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Thursday, February 07, 2013

College Savings Plans

I turn to my vast and knowledgeable ...uh.... you guys.

My lady's kid is 7 and I want to start up some sort of College Savings for him so that by the time college comes around a good chunk of it can at least be paid for.

Does anyone out there know of any good plans out there for this type of investment?
Should I just open a 2nd savings account and stock pile the money in there until college comes around?

I figure a few of you out there had a few happy accidents whom you believe will one day head off to college to better their education and take care of you while you enjoy playing poker in your retirements and whatnot so that I could get some sort of advice.

Thanks a bunch

your friendly neighborhood grrouchieman

11 comments:

  1. Without ever using them myself, a 529 college savings account is worth a little bit of research, I think. But in the end the money has to be used for college-related expenses or else you end up with a penalty. Ask the kid if he's ready to sign a letter of intent to attend college. Give him the hard sell if he isn't.

    http://www.usnews.com/education/best-colleges/paying-for-college/savings/articles/2010/12/08/roth-ira-vs-529-choosing-the-best-way-to-save-for-college-and-retirement

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  2. Why are you asking us and not Google or the better choice -- duckduckgo.com?

    You been sneaking out and taking Yoga classes behind our back, haven't you?

    Otherwise, you wouldn't be so flexible in getting wrapped around here little finger.

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    1. Because I was using this as a reminder to do research on my day off.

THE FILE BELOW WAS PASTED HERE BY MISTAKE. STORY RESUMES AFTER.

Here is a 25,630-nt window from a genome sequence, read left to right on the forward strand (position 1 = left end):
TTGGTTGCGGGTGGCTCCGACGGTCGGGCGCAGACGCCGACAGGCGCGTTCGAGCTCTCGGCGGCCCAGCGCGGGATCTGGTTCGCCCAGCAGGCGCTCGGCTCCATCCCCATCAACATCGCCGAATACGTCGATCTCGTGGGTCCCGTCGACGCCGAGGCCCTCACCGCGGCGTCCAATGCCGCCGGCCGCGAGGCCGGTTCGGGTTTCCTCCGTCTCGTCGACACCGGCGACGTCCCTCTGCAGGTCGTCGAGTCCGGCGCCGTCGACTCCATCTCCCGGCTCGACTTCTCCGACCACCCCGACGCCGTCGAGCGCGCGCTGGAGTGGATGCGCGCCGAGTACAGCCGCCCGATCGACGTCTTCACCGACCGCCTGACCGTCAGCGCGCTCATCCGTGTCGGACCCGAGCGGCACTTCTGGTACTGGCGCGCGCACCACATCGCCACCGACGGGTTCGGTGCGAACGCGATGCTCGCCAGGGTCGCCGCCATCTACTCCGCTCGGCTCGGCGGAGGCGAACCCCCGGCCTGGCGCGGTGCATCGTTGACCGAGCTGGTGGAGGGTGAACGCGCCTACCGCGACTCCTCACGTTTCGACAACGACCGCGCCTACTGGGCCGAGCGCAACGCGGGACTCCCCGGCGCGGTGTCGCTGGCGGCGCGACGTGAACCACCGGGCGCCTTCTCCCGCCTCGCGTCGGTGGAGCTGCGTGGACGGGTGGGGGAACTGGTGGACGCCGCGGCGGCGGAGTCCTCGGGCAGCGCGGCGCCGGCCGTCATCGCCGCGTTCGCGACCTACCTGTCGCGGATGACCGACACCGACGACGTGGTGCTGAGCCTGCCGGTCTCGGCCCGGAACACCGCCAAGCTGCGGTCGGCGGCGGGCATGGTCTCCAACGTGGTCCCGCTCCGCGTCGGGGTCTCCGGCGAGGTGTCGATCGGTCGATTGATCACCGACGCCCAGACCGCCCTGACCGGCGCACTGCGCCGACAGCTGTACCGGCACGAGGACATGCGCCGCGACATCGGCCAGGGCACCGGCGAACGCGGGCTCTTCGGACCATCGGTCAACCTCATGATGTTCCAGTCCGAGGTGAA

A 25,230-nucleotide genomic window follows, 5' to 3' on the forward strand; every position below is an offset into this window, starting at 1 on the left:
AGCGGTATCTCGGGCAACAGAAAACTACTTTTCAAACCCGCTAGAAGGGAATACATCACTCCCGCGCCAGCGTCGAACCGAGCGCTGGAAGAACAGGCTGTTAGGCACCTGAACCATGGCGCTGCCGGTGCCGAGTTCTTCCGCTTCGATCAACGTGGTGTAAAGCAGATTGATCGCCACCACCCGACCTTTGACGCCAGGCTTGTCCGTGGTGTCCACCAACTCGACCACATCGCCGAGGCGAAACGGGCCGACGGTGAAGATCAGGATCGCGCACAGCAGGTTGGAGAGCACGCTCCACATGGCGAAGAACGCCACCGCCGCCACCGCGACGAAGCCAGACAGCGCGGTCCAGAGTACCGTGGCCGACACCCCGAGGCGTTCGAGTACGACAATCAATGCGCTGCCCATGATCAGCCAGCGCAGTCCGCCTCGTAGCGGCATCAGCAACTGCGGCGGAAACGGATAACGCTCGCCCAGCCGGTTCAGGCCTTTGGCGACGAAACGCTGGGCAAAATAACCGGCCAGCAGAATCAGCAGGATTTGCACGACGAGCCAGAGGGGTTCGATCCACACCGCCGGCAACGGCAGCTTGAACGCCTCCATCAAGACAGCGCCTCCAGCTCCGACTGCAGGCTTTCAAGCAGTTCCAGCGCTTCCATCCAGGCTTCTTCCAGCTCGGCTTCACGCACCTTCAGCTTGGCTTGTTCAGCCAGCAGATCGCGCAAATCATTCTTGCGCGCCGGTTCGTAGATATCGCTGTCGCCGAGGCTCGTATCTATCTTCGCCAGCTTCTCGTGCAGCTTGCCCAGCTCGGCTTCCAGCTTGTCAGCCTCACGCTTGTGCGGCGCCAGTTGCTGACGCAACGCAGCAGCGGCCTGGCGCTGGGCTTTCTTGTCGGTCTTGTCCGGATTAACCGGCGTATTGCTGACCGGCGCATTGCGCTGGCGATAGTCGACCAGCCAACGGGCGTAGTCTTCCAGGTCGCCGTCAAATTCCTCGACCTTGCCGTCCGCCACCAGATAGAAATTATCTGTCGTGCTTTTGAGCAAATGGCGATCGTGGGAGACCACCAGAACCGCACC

I don't Google before 10 am.
      :)

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  3. Try http://www.mefa.org/saveforcollege/saveforcollege.aspx?id=1326.. the U-Plan. Tax deductible I think. 529 Plan is good too. http://www.savingforcollege.com/intro_to_529s/what-is-a-529-plan.php. Not sure of any others. The only bad thing about just dumping money in a savings account is you avoid the tax benefit of a college savings plan... so you get taxed on the money every year it is in savings as income instead of being able to pay less taxes on what you earn by deducting the deposits or something like that...

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  4. The 529 sounds a lot like the RESP that we have here in Canada. Here, any income earned on the deposits is not considered part of your income. I have mine set up in some low risk mutual funds, and the best part is the government provides grants matching 30% of your contributions up to a certain amount. My kids have more money socked away then me at this point :0.

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  5. I echo the advice above regarding a 529 plan. Dumping money in a money market or savings account sounds like an awful idea. Given the time frame (10 years or so), you'd want to be growing that money